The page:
Consulting is an interesting profession, not least because you are granted permission to look where others aren’t allowed. Small business owners are extremely private about what goes on behind the counter, yet my clients have let me poke, prod, peer and dissect their businesses. They have laid it all bare: the good and the bad: their triumphs, failings and incompetencies. It’s like the business edition of Embarrassing Bodies. In fact one client joked that our meetings were “business confessions”.
One of the stock-standard question that any consultant would ask very early on is about business plans...”have you ever had a business plan?” or “do you have a business plan?” Responses vary little, with an overwhelming majority falling into the “no” basket. Of the many hundreds of businesses I have asked this question, I estimate the 5% of you ever had a business plan of any description. Of those, even less ever looked at it again after it was finished. Even fewer use planning as an ongoing business practice - my guess is less than 1% do any regular kind of structured review, discussion or planning.
If only 1% of business owners do any kind of planning, you would imagine that the process must be like climbing Mt Everest and there must be some big, costly and difficult obstacles. After all, owing a business is probably the most financially risky thing that you will ever do. If you bought shares in a high risk company or an investment property you would probably do lots of homework, due diligence and consult some people in the know. Yet with small business there is a brazen naïve optimism that things will “all work out”.
I do wonder why business planning is so lax. Is it laziness? Is it the perceived cost? Perhaps it is overtired-ness at the end of a busy week. Lack of time is also a convenient excuse. It could be that business owners don’t know how to do business planning, feel it has no value to them or just that they can get away without doing it. Reasons will be different for everyone, but there certainly seems to be no compulsion to do it. Countless times I have heard the comment that ‘it’s in my head’ and have then proceeded to extract said business plan and put it on paper. The result? Not much! I didn’t see any detailed costings, budgets market research or industry trends.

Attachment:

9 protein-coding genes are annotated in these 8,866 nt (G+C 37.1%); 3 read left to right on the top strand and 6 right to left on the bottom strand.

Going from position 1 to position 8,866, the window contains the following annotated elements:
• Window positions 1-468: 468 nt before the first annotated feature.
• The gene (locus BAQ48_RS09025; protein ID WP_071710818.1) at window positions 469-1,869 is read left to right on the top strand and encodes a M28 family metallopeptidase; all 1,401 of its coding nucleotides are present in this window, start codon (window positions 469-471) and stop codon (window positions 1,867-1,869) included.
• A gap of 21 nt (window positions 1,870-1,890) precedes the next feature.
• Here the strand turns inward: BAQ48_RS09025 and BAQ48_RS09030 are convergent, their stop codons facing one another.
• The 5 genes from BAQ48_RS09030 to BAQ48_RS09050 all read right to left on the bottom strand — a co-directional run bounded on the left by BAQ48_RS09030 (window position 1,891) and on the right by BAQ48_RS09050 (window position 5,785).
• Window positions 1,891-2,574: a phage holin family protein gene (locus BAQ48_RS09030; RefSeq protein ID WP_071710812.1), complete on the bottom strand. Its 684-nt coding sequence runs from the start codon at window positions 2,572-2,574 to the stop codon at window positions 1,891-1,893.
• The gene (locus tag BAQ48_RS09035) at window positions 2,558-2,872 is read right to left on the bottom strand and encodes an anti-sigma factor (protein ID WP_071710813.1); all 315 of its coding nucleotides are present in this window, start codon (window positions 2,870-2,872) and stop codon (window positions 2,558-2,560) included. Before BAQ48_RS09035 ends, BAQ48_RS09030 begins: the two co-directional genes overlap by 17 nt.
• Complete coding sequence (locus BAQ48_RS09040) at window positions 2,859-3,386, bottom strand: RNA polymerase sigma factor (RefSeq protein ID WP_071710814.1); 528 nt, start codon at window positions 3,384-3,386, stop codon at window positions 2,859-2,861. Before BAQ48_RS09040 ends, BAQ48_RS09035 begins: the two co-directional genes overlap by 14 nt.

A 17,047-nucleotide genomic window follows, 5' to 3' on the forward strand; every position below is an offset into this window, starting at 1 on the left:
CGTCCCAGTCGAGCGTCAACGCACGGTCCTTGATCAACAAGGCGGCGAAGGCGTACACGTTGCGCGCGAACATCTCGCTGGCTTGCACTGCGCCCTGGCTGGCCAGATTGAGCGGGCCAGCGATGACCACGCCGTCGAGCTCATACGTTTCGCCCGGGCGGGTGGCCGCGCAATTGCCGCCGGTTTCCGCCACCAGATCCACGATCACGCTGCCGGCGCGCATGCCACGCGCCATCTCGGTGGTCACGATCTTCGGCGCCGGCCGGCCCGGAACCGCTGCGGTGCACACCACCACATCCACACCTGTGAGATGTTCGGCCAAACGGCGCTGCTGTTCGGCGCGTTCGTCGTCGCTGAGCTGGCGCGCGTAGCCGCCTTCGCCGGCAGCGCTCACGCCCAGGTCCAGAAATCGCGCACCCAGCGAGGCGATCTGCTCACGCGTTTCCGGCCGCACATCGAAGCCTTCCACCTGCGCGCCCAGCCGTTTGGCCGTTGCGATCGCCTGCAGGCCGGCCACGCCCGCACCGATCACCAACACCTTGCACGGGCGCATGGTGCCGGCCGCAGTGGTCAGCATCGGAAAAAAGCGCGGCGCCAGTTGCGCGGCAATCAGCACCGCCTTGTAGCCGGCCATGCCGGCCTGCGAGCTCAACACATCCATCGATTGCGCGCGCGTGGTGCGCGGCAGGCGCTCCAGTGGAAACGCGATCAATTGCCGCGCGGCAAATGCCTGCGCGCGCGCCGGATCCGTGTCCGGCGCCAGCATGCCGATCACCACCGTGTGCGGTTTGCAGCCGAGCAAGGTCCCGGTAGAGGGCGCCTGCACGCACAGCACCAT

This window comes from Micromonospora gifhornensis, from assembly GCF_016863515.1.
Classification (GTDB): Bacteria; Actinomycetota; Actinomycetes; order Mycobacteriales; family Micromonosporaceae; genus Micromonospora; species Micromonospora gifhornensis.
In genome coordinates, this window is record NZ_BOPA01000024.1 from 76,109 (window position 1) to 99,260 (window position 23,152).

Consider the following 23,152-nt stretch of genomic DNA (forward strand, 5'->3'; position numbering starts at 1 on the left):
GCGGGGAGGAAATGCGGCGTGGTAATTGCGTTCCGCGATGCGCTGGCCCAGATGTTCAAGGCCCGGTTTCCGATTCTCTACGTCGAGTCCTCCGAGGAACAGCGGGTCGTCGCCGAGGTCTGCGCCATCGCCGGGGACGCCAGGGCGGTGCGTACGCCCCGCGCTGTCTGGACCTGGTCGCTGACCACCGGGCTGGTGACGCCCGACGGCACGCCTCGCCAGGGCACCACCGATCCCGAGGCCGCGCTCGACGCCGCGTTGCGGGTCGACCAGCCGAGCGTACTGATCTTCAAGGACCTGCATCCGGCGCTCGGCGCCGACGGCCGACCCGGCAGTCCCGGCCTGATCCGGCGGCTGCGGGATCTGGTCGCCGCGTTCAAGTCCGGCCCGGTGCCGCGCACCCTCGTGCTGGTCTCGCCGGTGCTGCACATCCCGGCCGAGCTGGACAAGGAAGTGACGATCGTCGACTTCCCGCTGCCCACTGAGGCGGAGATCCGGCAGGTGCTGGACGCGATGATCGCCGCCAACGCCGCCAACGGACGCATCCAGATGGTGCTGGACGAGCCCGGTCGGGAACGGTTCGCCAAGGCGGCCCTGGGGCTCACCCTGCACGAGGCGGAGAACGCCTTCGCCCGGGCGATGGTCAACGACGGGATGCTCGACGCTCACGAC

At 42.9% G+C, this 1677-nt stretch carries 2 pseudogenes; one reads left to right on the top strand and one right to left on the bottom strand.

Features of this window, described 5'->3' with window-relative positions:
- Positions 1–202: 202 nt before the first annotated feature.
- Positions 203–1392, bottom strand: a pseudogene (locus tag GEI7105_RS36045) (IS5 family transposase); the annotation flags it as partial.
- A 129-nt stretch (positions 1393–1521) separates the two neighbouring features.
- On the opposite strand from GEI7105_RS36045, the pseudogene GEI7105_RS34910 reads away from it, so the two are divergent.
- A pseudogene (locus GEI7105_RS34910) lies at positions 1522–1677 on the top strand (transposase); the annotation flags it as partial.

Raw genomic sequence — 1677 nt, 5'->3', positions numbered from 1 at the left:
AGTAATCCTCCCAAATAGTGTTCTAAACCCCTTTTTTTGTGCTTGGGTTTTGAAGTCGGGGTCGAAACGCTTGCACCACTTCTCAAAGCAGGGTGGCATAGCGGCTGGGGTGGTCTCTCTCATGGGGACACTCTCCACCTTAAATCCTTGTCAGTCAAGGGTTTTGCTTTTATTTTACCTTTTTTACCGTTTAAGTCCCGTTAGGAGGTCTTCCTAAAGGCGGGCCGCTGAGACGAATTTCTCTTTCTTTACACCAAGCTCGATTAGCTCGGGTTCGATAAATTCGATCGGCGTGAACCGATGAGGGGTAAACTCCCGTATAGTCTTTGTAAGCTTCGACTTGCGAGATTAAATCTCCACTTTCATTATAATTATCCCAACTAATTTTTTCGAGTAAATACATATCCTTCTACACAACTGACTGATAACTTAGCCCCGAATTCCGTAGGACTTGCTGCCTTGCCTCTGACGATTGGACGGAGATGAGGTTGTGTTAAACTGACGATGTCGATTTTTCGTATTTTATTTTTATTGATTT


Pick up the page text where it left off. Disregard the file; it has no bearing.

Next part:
The reality is that most of you can get away without it business planning (most of you do) but this lack of strategy in small business is most certainly strangling your growth. From my experiences I would suggest that the biggest obstacle is the mind of the business owner. It’s just not priority and when business demands your time, it always becomes lower priority. Plus things seem to go OK without doing it, so why bother?
During this series of articles on I want to change your mind, to compel you to step away from the daily grind and take a bird’s eye view not just of your business, but of your business landscape. I want you to go to the lookout and see your business in the bigger picture that it lives in. It is the best and easiest way to stop going in circles, define your business direction and decide how you will get there. In this series I will explain the value of business planning, demystify the process, show you how to do it and to demonstrate that it is not so difficult. If I am successful, you will want to create your own plan, review it regularly and implement strategies from your plan every day.
I also want you to define business planning as a practice in your own business. Too often it is spoken about as a one-off activity, but planning is something you should always be doing.
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